The post cat O2 sensor should read low. The converter oxygenates the exhaust, adding oxygen, and this drives the oxygen sensor voltage low (high oxygen = low voltage). This is what the computer is looking for: is the post cat O2 sensor voltage consistently lower than the pre cat sensor? This is something we can't determine by watching the values on a scan tool or even a scope, the computer has a calibration that varies depending on any number of operating conditions, and the thresholds are programmed into the software. We don't know what the thresholds are, and it wouldn't matter if we did, because we can't monitor and measure it fast enough with our naked eye anyway. We rely on the engine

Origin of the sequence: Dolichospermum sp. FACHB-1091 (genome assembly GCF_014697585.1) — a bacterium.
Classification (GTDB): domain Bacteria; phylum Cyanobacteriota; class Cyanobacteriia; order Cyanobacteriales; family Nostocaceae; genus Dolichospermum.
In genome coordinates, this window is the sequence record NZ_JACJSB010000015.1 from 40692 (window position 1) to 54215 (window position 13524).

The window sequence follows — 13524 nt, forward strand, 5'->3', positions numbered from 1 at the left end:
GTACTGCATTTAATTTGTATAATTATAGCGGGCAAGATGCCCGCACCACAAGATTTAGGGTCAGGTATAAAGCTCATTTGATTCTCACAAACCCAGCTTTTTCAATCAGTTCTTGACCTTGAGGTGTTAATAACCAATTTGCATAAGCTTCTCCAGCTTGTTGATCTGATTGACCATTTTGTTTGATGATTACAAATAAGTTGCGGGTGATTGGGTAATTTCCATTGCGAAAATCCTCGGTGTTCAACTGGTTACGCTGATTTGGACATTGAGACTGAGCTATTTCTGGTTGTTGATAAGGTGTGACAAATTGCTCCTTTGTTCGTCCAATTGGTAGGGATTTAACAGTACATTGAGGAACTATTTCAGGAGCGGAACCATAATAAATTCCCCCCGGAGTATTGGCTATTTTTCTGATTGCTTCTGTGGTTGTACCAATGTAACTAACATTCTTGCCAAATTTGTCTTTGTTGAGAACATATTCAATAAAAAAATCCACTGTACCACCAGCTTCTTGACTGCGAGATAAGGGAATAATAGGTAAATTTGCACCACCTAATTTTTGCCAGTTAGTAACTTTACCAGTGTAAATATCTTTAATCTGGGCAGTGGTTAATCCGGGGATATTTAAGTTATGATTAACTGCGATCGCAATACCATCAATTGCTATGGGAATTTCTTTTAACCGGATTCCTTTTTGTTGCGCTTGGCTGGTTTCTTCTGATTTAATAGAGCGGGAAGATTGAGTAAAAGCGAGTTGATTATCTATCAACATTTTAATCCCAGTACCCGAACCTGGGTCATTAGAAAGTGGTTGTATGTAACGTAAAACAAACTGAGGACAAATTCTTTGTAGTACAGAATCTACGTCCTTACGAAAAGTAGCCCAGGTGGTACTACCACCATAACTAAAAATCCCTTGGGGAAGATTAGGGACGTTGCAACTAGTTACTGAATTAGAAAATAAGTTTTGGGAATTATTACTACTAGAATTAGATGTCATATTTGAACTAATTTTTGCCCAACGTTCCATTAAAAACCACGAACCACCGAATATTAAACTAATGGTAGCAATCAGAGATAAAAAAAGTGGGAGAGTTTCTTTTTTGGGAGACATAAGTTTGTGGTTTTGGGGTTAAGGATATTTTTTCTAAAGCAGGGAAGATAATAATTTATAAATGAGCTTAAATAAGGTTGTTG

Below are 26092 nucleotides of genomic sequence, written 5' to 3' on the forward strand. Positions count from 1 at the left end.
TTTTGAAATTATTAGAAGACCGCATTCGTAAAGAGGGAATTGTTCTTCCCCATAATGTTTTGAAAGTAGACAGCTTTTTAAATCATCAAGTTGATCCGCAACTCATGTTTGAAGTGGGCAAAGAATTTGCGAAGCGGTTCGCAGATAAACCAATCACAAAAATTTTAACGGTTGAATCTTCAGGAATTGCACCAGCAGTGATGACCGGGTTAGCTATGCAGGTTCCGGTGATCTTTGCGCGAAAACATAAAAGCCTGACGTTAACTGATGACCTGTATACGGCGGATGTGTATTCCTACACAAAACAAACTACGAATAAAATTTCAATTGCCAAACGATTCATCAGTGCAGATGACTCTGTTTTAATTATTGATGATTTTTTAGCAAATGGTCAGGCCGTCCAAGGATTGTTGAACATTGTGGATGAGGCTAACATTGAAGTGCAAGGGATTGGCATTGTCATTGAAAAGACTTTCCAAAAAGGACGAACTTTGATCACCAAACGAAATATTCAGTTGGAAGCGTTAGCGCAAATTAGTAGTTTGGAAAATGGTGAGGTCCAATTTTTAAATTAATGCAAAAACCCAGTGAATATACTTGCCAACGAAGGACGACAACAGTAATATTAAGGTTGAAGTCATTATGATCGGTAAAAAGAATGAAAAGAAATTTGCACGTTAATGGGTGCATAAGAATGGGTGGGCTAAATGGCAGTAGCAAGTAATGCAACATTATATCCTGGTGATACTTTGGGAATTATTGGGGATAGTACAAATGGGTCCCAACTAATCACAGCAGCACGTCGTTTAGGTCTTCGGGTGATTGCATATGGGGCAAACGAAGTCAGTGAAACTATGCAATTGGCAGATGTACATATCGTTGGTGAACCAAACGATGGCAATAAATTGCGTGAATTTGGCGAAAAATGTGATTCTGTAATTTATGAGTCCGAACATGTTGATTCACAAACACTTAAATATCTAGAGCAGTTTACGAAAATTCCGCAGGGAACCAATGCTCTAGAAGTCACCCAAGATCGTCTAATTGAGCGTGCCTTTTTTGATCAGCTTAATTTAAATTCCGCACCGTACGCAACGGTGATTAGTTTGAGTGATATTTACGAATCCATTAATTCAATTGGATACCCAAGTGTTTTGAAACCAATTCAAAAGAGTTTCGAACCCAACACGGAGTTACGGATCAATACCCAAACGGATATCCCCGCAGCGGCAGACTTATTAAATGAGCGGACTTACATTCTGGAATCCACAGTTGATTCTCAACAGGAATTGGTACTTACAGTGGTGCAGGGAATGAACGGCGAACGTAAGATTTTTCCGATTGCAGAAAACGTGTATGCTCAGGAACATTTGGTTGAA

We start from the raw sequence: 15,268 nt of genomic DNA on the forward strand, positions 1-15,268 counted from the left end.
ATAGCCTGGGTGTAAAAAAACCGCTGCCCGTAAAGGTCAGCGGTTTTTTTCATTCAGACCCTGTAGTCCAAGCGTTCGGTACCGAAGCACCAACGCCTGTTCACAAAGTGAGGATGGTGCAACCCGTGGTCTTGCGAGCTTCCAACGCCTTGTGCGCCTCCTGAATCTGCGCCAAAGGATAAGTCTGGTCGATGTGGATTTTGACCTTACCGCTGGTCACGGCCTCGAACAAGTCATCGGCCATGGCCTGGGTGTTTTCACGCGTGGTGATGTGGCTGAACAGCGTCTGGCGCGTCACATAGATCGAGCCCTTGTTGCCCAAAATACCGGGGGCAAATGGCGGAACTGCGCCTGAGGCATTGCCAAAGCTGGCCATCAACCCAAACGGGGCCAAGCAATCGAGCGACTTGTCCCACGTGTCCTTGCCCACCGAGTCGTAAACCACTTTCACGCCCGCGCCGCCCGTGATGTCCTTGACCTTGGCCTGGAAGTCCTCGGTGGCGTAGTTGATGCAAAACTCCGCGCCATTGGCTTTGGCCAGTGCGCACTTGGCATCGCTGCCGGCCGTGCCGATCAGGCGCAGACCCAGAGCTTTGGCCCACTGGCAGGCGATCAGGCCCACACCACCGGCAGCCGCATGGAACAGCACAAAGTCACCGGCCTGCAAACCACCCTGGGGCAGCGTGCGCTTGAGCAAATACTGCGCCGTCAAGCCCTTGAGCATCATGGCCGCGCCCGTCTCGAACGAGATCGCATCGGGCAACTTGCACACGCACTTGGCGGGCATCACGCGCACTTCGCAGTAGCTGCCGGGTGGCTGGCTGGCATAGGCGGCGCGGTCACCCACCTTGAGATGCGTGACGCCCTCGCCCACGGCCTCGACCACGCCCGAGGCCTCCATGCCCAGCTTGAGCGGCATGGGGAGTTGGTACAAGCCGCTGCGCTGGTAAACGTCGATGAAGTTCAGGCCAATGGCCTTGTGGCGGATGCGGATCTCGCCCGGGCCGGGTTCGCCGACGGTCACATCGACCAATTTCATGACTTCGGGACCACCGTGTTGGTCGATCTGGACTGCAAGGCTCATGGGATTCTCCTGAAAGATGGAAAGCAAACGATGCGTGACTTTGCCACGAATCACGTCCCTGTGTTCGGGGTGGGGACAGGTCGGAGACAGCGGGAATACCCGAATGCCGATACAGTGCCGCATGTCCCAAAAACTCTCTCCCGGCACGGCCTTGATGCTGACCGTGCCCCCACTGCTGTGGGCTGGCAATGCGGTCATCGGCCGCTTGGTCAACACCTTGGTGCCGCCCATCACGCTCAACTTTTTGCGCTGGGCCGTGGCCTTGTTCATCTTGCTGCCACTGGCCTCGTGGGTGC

computer to do this math for us, and it does it very reliably. If the shop only charged you $270 to replace the converter, then it's not the correct converter. Half of that money was likely labor, which means the converter was about $135, and they made money on that converter, which means they probably paid $50 for the converter itself. $50 converters don't meet the emissions standard, and will turn the light on and you'll have a P0420. This is the reality of it. The correct converter for this car will cost much more, the part along will be $400-600, plus labor. If you're not paying that much for a converter, you're not getting the converter you need. You can't go cheap on this, the computer will not be satisfied, and you'll never get P0420 to go away. A "new" converter is not a "good" converter. Don't get hung up on the fact that it's new, that doesn't mean anything. Other makes and models (VW, for example) require a converter that's about $1000. There are companies that make cheaper replacements, but if you don't put the expensive (that is, correct) converter in, P0420 will plague you until you do. This converter is just wrong.